The US economy added more jobs than expected in November in a sign that demand for new workers remains strong despite the Federal Reserve’s efforts to cool the economy.
Non-farm payrolls rose by 263,000 last month, compared with an expected 200,000, according to data released by the Bureau of Labor Statistics. The figures marked a step down from the upwardly-revised 284,000 jump recorded in October and the 269,000 rise in September.
Despite these gains, the unemployment rate remained steady at 3.7 per cent.
The US dollar index jumped 0.8 per cent on release of the data, because of expectations that the figures will add to pressure on the Fed to keep raising interest rates. The blue-chip S&P 500 stock index fell 1 per cent and US government bonds sold off sharply, sending yields higher. The two-year Treasury yield, which moves with interest rate expectations, rose 0.11 percentage points to 4.37 per cent at one point.
“The labour market right now is both a blessing and a curse,” said Simona Mocuta, chief economist at State Street Global Advisors. “Obviously you don’t want really bad things to happen in the labour market, so it’s good to see that job creation continues. On the other hand, it complicates the Fed’s job.”
The US central bank is trying to damp economic activity by rapidly raising borrowing costs in an attempt to tame inflation that is still running near multi-decade highs.
Consumer demand has already started to ease, the housing sector has weakened and the technology sector has suffered a wave of job cuts. However, the economy more broadly has showed surprising resilience, despite the Fed’s benchmark policy rate now closing in on 4 per cent.
The central bank has signalled it will end its string of 0.75 percentage point rate increases and move to a half-point rise in December, even as it ultimately targets a higher level of interest rates next year than expected. Many officials have indicated the benchmark policy rate could eventually reach 5 per cent.
In remarks delivered this week, chair Jay Powell said the need for higher rates stemmed from the fact that the Fed had seen “only tentative signs of moderation of labour demand”. While the number of job vacancies has fallen from its peak, it still remains historically elevated.
Fed officials are chiefly concerned about wage growth and the effect it is having on price pressures, given it is running far in excess of what is needed for inflation to fall back to the Fed’s 2 per cent target.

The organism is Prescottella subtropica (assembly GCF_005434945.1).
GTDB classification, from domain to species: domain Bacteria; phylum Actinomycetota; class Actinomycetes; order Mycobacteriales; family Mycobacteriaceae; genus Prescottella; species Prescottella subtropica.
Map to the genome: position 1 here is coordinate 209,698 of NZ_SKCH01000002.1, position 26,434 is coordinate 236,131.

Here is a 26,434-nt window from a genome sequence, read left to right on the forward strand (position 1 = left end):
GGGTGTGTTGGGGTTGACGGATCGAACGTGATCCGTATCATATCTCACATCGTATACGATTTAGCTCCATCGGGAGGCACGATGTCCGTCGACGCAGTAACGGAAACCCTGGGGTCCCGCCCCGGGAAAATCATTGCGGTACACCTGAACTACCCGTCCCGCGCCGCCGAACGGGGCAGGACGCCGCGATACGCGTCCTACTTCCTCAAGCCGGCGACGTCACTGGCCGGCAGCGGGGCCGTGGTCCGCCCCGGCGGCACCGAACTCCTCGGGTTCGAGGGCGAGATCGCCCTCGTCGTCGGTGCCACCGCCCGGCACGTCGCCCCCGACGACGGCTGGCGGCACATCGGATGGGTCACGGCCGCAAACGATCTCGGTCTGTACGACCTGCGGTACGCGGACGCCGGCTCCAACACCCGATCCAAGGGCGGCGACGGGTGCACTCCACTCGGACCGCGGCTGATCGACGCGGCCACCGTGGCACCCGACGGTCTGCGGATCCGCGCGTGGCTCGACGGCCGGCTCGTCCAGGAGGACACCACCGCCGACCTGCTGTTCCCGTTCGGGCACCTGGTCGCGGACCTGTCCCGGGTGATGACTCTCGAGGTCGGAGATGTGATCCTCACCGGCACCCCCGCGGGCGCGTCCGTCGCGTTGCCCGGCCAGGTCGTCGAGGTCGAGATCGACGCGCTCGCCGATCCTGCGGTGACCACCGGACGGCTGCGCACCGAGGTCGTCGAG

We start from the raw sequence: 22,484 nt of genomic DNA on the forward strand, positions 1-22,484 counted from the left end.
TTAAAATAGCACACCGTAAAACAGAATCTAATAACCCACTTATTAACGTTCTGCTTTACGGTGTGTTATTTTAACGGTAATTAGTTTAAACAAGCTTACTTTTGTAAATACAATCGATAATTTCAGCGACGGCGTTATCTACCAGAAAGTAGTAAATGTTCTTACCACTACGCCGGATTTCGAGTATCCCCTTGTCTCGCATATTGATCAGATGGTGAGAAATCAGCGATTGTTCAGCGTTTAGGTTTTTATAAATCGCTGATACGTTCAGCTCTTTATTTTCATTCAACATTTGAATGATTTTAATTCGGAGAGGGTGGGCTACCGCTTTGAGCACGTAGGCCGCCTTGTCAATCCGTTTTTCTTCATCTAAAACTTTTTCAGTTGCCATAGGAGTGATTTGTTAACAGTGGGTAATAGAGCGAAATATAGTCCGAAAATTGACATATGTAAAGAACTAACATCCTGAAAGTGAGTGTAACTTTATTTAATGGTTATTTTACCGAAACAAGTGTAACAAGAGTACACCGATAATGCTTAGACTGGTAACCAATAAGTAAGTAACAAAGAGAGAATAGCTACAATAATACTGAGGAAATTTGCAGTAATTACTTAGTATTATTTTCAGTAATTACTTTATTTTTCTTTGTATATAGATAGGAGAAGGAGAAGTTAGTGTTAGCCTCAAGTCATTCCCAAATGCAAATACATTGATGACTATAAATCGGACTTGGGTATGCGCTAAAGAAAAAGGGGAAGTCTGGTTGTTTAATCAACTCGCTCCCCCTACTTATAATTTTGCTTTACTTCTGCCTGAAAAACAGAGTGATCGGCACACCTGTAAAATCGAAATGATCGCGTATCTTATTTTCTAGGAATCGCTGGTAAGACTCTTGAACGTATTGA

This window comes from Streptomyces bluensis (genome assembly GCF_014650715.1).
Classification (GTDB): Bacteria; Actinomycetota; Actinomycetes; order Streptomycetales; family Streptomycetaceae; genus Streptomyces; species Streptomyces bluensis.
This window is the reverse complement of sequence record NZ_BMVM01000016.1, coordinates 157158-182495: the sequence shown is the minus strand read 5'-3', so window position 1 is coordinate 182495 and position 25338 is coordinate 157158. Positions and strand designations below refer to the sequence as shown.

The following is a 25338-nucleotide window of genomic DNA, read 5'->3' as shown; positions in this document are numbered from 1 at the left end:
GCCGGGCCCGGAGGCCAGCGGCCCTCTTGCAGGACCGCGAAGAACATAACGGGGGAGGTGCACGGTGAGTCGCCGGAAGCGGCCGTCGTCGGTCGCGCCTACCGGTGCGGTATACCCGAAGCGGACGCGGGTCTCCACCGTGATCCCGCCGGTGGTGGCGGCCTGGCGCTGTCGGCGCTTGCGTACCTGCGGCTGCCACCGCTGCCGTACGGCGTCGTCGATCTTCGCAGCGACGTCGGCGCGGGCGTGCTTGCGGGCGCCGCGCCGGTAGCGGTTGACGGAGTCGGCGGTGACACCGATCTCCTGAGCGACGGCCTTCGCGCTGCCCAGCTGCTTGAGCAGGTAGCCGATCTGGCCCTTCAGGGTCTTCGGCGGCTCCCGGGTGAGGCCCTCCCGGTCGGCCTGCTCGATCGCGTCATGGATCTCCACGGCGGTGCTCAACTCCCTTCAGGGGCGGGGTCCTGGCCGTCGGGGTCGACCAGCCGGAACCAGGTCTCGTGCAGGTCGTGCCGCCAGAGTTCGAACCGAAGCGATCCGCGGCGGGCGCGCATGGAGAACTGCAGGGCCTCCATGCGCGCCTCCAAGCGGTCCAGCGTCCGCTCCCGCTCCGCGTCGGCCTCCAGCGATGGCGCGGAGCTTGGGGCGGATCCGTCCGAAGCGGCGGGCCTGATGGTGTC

Average hourly earnings in November increased another 0.6 per cent, higher than the previous period and amounting to a 5.1 per cent annual jump. Mocuta said the wage data were the “most troublesome” aspect of the latest report, suggesting the Fed’s rate rises will continue for some time.
Powell also noted this week that monthly jobs growth also remained far too high, citing estimates suggesting the pace needs to be 100,000 a month just to keep up with population growth. So far this year, the US economy has added 392,000 jobs each month on average, compared with 562,000 monthly in 2021.
Many sectors remain hobbled by worker shortages, pushing up wages as companies try to attract new hires. In November, the so-called labour force participation rate, which tracks the share of workers either employed or looking for a job, remained stuck below pre-pandemic levels at 62.1 per cent. Holding back labour supply is a flood of early retirements and a slowdown in immigration.
The leisure and hospitality sector recorded the biggest gains in November, adding 88,000 jobs. Yet the industry as a whole has still not recouped all of the jobs lost during the pandemic. Employment in healthcare, local government and other services also increased at a robust pace, while manufacturing and construction jobs saw more muted gains.
The transportation and warehousing sector reported losses, as did retail.
Loretta Mester, president of the Cleveland Fed, recently told the Financial Times that a reduced supply of workers would probably mean the central bank would have to do more to bring down demand for new hires, suggesting job losses on the horizon.
Economists expect the unemployment rate to surpass 5 per cent next year, as the Fed keeps rates at a level that will curb growth.
Additional reporting by Kate Duguid in New York